“I always compare it to how most games are like making a feature film, whereas an MMOG is more like running a TV series," said Rob Pardo, executive vice president of game design at Blizzard, in a recent interview with Edge.
As World of Warcraft approaches the eve of its most anticipated expansion yet, Pardo reflects on what made WoW great, and how to keep its going.
“Some series last a few seasons and some go on for 26 seasons. Now can WoW become more like that? I hope so. We do have the ability to continually add to the game and evolve it, but the trickier challenge is that eventually people are going to want to move onto new types of entertainment.”
With 12 million players ‘tuning in’ to WoW, the MMO’s popularity has never been higher… but it has ‘plateaued’ in recent months. When asked if Cataclysm is a response to this leveling off of subscribers, Pardo responded:
“I think it's also that the economy has an effect, but for us it just caused us to plateau, but we haven't shrank - it's just affected our growth. There's multiple factors involved in the economical aspect to it. I feel we're really happy that we've maintained our subscriptions. Everyone wants expansion at the end of the day, but it's not that Cataclysm uniquely is… We do look at numbers occasionally but it doesn't drive us all the time. Our design is driven by what we think is going to be fun.”
Like Law & Order, World of Warcraft is going to keep on ticking for the foreseeable future, but even though WoW wil fade - as it inevitably must - Pardo is optimistic about the future.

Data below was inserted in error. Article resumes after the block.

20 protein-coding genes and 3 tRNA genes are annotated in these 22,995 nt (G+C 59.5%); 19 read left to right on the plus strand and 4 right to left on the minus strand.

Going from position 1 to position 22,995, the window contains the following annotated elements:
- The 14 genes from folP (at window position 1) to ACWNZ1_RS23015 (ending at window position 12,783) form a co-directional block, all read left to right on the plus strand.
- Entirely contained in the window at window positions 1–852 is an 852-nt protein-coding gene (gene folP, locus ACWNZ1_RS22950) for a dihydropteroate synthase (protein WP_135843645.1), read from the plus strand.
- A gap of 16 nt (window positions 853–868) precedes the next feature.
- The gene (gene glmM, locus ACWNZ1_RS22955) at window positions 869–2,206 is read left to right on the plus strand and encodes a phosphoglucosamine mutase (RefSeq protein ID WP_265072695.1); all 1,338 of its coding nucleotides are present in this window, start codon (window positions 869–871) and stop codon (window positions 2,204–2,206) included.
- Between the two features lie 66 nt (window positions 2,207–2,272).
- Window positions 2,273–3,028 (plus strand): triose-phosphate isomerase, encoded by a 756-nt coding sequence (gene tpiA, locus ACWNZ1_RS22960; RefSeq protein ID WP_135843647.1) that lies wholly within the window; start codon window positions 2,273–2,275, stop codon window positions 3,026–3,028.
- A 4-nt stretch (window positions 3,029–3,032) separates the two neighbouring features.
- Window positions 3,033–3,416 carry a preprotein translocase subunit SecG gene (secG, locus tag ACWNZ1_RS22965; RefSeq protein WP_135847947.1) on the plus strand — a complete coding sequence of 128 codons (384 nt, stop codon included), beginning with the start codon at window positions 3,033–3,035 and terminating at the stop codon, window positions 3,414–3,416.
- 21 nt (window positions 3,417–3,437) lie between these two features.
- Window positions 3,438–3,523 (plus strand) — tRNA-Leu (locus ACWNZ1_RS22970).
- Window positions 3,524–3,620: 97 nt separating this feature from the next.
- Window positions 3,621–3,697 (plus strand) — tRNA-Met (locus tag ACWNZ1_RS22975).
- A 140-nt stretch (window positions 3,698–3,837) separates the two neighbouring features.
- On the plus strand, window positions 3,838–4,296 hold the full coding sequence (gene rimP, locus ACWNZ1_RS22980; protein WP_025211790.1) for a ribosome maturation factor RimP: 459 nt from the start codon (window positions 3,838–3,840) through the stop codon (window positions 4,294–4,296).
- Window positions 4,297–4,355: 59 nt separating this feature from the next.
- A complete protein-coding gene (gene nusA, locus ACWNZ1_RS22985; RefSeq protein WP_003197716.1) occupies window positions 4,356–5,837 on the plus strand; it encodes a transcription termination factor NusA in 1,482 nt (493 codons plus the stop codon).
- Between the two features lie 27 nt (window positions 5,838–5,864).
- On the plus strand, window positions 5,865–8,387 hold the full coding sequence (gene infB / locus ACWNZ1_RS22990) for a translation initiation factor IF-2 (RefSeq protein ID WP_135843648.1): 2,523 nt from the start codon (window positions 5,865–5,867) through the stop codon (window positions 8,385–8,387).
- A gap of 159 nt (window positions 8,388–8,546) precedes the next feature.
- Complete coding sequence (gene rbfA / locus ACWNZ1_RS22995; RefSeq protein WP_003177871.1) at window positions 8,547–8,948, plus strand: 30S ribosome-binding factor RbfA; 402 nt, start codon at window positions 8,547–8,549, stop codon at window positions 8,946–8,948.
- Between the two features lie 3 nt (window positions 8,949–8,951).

“I certainly think that WoW, like a lot of similar games, has been influential. Just like FPS games of today are still influenced by Doom and Quake. But it's more about games that are built on top of those principles. So I think that's where you're going to see the influence of something like WoW or Everquest. There will be similar games definitely influenced by those genre-defining titles. You'll definitely see WoW's influence in bigger MMOGs in the future, and WoW will then fade into the past as just being another of those similar games.”
You can check out the full interview at Edge.
Dec 3, 2010
Interview: Ladies' Man Ragnar Tornquist
Funcom's creative mastermind on why story matters, why faith is central to his characters, and why so many of them are women
Ghostbusters: the Harold Ramis interview
The franchise's co-creator talks gaming, sequels and the challenge of making videogames funny
Log in using Facebook to share comments, games, status update and other activity easily with your Facebook feed.